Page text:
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NATO democracies

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"Putin would be right to agree to a stalemate and to consider the political achievements of slowing NATO's expansion in Ukraine and thus altering the policies of his rivals as satisfactory, making his influence on the international order clear for several weeks. But beyond that, it should not prolong tensions in the centre of Europe because if it does, the effect is to widen NATO's boundaries and the role of the United States, now as the leading allied power, to continue to add resources, strategic space and arguments to make itself stronger in Europe. Where, by the way, we have regained interest in our security".

This was a forecast that I modestly published in various media shortly before the Russian attack on Ukraine was consummated. A forecast that turned out to be wrong, because within days Putin did not contemplate the possibility of negotiating a lower-risk board, but acted unilaterally to reverse Ukraine's sovereignty and destabilise European and American democracies. However, the reflection explicitly included an analysis of some of the consequences of military action in a territory bordering NATO, the largest defence alliance built around democratic principles. That forecast has now become a certainty, once the Atlantic allies and European partners have strengthened their will to keep alive and active an area of freedoms and security where different countries have wanted to join in recent years. Sweden and Finland, symbols of neutrality in the second half of the 20th century, are the most recent.

If the possibility of negotiating a comprehensive security agreement was not a sufficient argument three months ago for the Russian government to opt for diplomacy and deterrence over the use of force, building a negotiating framework is now much less viable in view of the starkness and pain with which the events of the war have been played out. Even so, diplomatic efforts should be renewed to set in motion a process to which Russia could turn after it has lost its mind, but before it risks losing its credibility as a power. Both militarily, if the results continue to confirm the miscalculation of attacking Ukraine, and politically, by losing any chance of turning its strengths and projects into a pole of attraction for third countries and governments.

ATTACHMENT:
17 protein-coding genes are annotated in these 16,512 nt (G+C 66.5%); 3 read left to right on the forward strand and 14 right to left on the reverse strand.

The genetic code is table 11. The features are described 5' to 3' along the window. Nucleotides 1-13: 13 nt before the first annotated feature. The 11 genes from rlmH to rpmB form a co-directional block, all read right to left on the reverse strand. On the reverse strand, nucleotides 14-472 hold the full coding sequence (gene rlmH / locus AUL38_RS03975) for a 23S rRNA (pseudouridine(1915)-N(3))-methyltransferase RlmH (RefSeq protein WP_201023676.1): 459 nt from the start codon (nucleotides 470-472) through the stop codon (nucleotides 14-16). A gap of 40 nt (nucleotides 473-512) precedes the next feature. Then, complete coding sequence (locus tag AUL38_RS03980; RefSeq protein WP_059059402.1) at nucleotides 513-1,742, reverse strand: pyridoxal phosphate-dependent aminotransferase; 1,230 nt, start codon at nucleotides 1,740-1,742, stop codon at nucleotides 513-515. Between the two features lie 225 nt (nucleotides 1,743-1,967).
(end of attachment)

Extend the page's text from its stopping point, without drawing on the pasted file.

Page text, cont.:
No state seems to have any intention of increasing its strategic ties with Russia, while several neighbouring countries do not feel secure or indifferent to an aggressive, vulnerable and politically weakened power that has put its interests before regional stability and the international system. This is not based on an order constructed on areas of geopolitical influence as it was for much of the 20th century, but on the sovereignties recognised by international law and the agreements drawn up to boost trade and the economy and for many other cooperative relations.

NATO is not an aggressive organisation but a defence alliance. It is made up of democratic countries whose governments are accountable to their citizens. In seven decades it has intervened militarily in very ad hoc operations, even though it is prepared to respond effectively in many situations. It maintains cooperation agreements with third countries and collaborates in global security. It has not focused on any specific enemy since the end of Soviet communism, the instigator of various disorders in Europe and in international society as a whole, motivated by its desire for expansion and repression. This has been led by the Americans thanks to the consolidation of the economic, military and cultural power of the United States over the last century, projected globally through various channels and organisations, never exclusively defensive. The democracies of the European Union have assumed co-leadership of the organisation by virtue of security criteria shared by members and endorsed by Europeans. Quite exceptionally, countries with democratic systems in crisis (Turkey, for example) maintained their presence in the organisation. Spain could not become a member until our democracy was restored and membership of the alliance legitimised by Parliament and citizens.

NATO's prominence and attractiveness has been reinforced in recent months by decisions that were neither initiated nor proposed by the Atlantic organisation. But now may be the time for the allies to contribute to the resolution of a war and conflict that has highlighted the strength of democracies in the international order. To become a piece in the complex negotiation that needs to be articulated. Where there cannot be a stalemate between aggressors and aggressed, but neither can there be a demolition of a chessboard for understanding. At the core of allied democracies is the challenge of dealing with the complexity of the international order. And in the very nature of war is the requirement for a lasting restoration of peace.